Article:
‘Lacks Educational Value’: Florida blocks AP African American studies class

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The Florida Department of Education (FDOE) has declined to include an Advanced Placement (AP) African American Studies course proposed by the College Board in schools.

According to WESH 2 News, the FDOE said in a letter to College Board that it would not approve including AP African American Studies into the Florida Course Code Directory and Instructional Personnel Assignments because “the content of this course is inexplicably contrary to Florida law and significantly lacks educational value.”

The AP African American Studies course was piloted this academic year in 60 schools across the nation, per the College Board website. The course intends to introduce high school students to African American studies and includes a curriculum that covers literature, geography, and more.

“Drawing from the expertise and experience of college faculty and teachers across the country, the course is designed to offer high school students an evidence-based introduction to African American studies,” a description of the course reads, per College Board. “The interdisciplinary course reaches into a variety of fields — literature, the arts and humanities, political science, geography, and science — to explore the vital contributions and experiences of African Americans.”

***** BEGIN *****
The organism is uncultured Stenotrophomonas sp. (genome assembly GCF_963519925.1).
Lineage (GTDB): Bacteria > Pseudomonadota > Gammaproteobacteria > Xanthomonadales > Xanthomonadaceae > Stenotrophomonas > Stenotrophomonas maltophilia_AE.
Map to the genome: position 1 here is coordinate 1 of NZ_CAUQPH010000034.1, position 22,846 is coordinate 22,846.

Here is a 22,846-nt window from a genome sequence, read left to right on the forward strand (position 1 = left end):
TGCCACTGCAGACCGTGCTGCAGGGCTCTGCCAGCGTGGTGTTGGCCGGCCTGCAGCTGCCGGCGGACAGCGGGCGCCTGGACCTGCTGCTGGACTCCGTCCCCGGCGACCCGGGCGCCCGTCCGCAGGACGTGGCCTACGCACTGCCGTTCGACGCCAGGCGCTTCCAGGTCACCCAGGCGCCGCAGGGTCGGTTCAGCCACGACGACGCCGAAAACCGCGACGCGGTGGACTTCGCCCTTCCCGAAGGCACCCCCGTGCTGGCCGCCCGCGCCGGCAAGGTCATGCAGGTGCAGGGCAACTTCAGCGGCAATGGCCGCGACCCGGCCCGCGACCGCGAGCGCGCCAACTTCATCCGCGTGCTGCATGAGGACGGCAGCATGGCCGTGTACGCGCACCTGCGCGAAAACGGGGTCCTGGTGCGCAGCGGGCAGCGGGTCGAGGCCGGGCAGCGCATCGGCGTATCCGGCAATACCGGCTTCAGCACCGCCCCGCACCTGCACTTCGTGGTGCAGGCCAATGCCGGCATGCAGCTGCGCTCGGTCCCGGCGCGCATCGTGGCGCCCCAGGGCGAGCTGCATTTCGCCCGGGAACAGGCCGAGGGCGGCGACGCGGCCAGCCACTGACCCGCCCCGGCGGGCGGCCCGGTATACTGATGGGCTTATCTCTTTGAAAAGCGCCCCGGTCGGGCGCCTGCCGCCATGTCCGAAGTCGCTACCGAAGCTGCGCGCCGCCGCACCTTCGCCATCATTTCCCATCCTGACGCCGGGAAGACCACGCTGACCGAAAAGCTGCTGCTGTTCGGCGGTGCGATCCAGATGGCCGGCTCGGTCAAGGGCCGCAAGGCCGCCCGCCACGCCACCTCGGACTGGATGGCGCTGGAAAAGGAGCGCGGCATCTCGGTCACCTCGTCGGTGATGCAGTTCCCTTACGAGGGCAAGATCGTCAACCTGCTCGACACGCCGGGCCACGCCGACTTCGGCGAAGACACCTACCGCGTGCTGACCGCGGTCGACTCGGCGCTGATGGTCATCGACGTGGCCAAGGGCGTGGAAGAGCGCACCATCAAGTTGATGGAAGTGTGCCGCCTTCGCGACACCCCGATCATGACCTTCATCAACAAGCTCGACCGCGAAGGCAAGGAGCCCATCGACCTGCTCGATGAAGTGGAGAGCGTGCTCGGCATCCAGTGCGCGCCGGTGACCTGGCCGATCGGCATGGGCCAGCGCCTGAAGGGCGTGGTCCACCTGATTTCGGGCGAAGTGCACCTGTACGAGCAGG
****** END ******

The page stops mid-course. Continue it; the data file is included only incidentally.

During the 2023-24 academic school year, the pilot is expected to be implemented in hundreds of schools before all institutions can start offering the course in 2024-2025. The first AP exams are set to be administered in the spring of 2025.

Following the FDOE blocking the African American studies course, College Board issued the following statement.

“Like all new AP courses, AP African American Studies is undergoing a rigorous, multi-year pilot phase, collecting feedback from teachers, students, scholars and policymakers. The process of piloting and revising course frameworks is a standard part of any new AP course, and frameworks change significantly as a result. We look forward to publicly releasing the updated course framework as soon as it is completed and well before this class is widely available in American high schools.”

In its letter to College Board, the FDOE wrote: “In the future, should College Board be willing to come back to the table with lawful, historically accurate content, FDOE will always be willing to reopen the discussion.”

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